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  Opinion   Edit  07 Jul 2018  India-Pak ties difficult with Nawaz sentencing

India-Pak ties difficult with Nawaz sentencing

Published : Jul 8, 2018, 12:02 am IST
Updated : Jul 7, 2018, 11:09 pm IST

The unfolding political scenario in our neighbouring country will doubtless be absorbing.

Former Pakistan Prime Minister Nawaz Sharif (Photo: AP)
 Former Pakistan Prime Minister Nawaz Sharif (Photo: AP)

The sentencing, in absentia, last Friday of former Pakistan Prime Minister Nawaz Sharif to 10 years of rigorous imprisonment, in addition to a fine of £8 million, by the National Accountability Bureau court in a corruption case involving a valuable London property linked to Panama Papers, is shot through with politics.

This is not necessarily to rule out the plausibility of the corruption angle, as corruption is the variable common to the international political elites, not least in the developing world. However, the sense of political play — and in Pakistan’s case nothing but political play — is deepened when it is appreciated that the Pakistani judiciary has acted in subservience to the executive, usually the military authorities, for most of Pakistan’s existence.

In the present instance, the role of the military as political engineers appears all the more plausible since national elections are due to be held on July 25, and in preparation for this the floodgates have been opened for the first time to members of terrorist outfits to contest elections.

The shadow of this could have a long-term impact on unsettling the polity within Pakistan, and in prejudicing Pakistan’s ties with India.

It is worrying to think of terrorists running riot over the political landscape of Pakistan in their new avatar of elected representatives while Mr Sharif, who not long ago was hounded out as Prime Minister following a dubious Supreme Court-guided financial investigation in which men of military intelligence made their presence felt, is packed away in jail along with his daughter and political heir-apparent Maryam Sharif.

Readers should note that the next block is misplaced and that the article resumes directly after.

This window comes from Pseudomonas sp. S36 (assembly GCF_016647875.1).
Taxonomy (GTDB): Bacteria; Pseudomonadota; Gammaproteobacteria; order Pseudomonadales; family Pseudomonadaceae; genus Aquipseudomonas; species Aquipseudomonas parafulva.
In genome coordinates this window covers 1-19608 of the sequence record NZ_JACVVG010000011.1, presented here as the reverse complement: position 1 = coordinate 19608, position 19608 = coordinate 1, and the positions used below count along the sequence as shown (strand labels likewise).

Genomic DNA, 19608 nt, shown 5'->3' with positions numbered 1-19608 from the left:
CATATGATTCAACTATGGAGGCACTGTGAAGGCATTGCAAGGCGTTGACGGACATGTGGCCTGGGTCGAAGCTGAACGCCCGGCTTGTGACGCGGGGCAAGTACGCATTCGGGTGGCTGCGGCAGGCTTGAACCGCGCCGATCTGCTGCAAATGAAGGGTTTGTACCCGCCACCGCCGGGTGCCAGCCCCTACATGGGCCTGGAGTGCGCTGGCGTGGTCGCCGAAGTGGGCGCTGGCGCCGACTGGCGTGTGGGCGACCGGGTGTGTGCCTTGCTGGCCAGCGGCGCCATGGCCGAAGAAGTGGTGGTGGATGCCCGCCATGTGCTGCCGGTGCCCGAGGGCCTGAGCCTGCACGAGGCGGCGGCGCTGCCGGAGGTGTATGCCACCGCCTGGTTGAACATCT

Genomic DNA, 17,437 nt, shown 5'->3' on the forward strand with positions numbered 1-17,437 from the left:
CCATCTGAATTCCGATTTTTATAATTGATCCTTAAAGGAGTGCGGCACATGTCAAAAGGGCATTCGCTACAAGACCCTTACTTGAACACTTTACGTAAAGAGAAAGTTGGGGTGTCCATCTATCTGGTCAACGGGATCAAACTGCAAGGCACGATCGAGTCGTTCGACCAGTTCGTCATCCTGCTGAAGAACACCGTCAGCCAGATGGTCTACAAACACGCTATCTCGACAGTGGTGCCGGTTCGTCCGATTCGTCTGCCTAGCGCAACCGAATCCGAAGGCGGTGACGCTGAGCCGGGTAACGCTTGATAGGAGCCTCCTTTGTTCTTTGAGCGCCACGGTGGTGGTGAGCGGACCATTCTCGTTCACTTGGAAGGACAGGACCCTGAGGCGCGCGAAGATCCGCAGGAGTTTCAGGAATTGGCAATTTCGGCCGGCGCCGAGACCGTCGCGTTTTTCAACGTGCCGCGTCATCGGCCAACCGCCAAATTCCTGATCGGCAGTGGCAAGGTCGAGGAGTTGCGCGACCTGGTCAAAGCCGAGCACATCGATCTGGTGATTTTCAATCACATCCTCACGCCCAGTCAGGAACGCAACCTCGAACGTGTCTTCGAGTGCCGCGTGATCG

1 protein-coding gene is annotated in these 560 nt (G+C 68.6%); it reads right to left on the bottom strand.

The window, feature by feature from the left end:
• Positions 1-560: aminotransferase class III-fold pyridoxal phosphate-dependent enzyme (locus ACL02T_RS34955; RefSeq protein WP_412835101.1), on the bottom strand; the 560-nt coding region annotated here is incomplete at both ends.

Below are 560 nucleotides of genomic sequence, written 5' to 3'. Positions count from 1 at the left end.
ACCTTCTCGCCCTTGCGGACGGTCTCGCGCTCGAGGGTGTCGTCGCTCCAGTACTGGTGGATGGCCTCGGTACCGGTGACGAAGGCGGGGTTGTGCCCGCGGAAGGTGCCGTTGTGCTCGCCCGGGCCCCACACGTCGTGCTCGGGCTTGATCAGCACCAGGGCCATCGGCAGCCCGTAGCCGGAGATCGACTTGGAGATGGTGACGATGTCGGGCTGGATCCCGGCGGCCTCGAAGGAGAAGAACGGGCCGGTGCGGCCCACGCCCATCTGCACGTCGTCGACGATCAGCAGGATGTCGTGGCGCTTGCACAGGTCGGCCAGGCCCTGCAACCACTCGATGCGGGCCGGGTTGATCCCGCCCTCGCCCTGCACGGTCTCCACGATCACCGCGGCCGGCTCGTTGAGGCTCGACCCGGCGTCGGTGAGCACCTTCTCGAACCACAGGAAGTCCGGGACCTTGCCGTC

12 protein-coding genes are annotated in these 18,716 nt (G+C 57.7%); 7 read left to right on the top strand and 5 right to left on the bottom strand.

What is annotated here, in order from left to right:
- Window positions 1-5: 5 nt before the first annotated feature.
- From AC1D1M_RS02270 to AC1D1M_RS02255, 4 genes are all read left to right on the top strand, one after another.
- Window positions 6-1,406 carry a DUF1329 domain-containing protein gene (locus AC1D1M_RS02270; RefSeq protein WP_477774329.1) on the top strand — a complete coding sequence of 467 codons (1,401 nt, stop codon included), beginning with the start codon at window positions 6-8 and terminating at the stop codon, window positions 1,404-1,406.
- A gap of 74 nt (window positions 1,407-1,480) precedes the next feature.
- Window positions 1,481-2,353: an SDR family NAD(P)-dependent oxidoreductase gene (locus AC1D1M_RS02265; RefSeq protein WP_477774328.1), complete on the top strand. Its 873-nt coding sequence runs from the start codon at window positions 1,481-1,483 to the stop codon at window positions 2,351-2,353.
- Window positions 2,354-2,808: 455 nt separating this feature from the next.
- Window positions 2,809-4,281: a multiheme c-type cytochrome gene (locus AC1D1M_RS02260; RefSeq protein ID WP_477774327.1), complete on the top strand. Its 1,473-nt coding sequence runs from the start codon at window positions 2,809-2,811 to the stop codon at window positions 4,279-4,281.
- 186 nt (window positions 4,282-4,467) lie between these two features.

The whole idea appears to be to get Mr Sharif’s party, the Pakistan Muslim League (Nawaz), out of the reckoning in the coming election in the absence of active campaigning by him. His younger brother Shahbaz Sharif, who is holding the reins of the party in the absence of his charismatic brother, is said to be mulling accommodation with the authorities.

This can only further weaken the PML(N), especially on its home turf of Punjab. Already in South Punjab, there are reports that PML(N) candidates, at the behest of the military, have withdrawn their candidature at the last minute, thus leaving the field open for rivals.

Mr Nawaz Sharif has vowed to return from London, where his wife is hospitalised for throat cancer, before the election in order to resist the authorities from jail, to which he will surely be marched off from the airport as he lands. The unfolding political scenario in our neighbouring country will doubtless be absorbing.

But with terrorists now calling the shots in the political field in all likelihood, with the military playing puppet-masters — exactly the allegation made against the military by Mr Nawaz Sharif earlier — we may expect the situation to worsen in Kashmir and more military confrontations being provoked by Pakistan and its backers as the state labours to make some progress under Governor’s Rule. The prognosis for India-Pakistan relations cannot be good.

Tags: nawaz sharif, panama papers